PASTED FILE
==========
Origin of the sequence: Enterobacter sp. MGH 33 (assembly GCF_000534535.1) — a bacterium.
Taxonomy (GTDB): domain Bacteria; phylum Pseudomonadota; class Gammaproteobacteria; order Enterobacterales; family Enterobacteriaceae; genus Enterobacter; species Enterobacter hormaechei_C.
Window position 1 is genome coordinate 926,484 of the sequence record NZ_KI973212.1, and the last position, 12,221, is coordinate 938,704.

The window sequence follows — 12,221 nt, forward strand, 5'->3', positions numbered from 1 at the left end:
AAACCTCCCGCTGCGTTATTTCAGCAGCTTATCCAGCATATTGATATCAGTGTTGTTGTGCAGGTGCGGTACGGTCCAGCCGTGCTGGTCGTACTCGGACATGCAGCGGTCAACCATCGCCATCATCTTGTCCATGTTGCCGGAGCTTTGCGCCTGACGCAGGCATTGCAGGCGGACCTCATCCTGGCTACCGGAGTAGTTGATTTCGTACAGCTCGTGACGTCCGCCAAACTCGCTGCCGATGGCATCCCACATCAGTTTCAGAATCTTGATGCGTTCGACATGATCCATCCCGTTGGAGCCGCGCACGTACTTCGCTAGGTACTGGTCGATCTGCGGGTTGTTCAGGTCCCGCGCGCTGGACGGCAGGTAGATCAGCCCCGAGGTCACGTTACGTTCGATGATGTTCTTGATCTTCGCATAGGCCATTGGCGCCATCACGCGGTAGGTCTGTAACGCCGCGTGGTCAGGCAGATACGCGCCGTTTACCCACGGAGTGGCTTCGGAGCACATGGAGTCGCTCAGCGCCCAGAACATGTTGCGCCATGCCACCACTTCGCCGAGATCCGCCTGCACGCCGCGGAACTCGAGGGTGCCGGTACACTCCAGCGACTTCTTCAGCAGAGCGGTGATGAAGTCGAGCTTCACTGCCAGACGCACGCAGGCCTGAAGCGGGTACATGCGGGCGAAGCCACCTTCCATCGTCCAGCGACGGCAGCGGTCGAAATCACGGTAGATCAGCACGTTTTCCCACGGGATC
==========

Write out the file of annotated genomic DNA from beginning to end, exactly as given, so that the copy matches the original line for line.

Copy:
Origin of the sequence: Enterobacter sp. MGH 33 (assembly GCF_000534535.1) — a bacterium.
Taxonomy (GTDB): domain Bacteria; phylum Pseudomonadota; class Gammaproteobacteria; order Enterobacterales; family Enterobacteriaceae; genus Enterobacter; species Enterobacter hormaechei_C.
Window position 1 is genome coordinate 926,484 of the sequence record NZ_KI973212.1, and the last position, 12,221, is coordinate 938,704.

The window sequence follows — 12,221 nt, forward strand, 5'->3', positions numbered from 1 at the left end:
AAACCTCCCGCTGCGTTATTTCAGCAGCTTATCCAGCATATTGATATCAGTGTTGTTGTGCAGGTGCGGTACGGTCCAGCCGTGCTGGTCGTACTCGGACATGCAGCGGTCAACCATCGCCATCATCTTGTCCATGTTGCCGGAGCTTTGCGCCTGACGCAGGCATTGCAGGCGGACCTCATCCTGGCTACCGGAGTAGTTGATTTCGTACAGCTCGTGACGTCCGCCAAACTCGCTGCCGATGGCATCCCACATCAGTTTCAGAATCTTGATGCGTTCGACATGATCCATCCCGTTGGAGCCGCGCACGTACTTCGCTAGGTACTGGTCGATCTGCGGGTTGTTCAGGTCCCGCGCGCTGGACGGCAGGTAGATCAGCCCCGAGGTCACGTTACGTTCGATGATGTTCTTGATCTTCGCATAGGCCATTGGCGCCATCACGCGGTAGGTCTGTAACGCCGCGTGGTCAGGCAGATACGCGCCGTTTACCCACGGAGTGGCTTCGGAGCACATGGAGTCGCTCAGCGCCCAGAACATGTTGCGCCATGCCACCACTTCGCCGAGATCCGCCTGCACGCCGCGGAACTCGAGGGTGCCGGTACACTCCAGCGACTTCTTCAGCAGAGCGGTGATGAAGTCGAGCTTCACTGCCAGACGCACGCAGGCCTGAAGCGGGTACATGCGGGCGAAGCCACCTTCCATCGTCCAGCGACGGCAGCGGTCGAAATCACGGTAGATCAGCACGTTTTCCCACGGGATC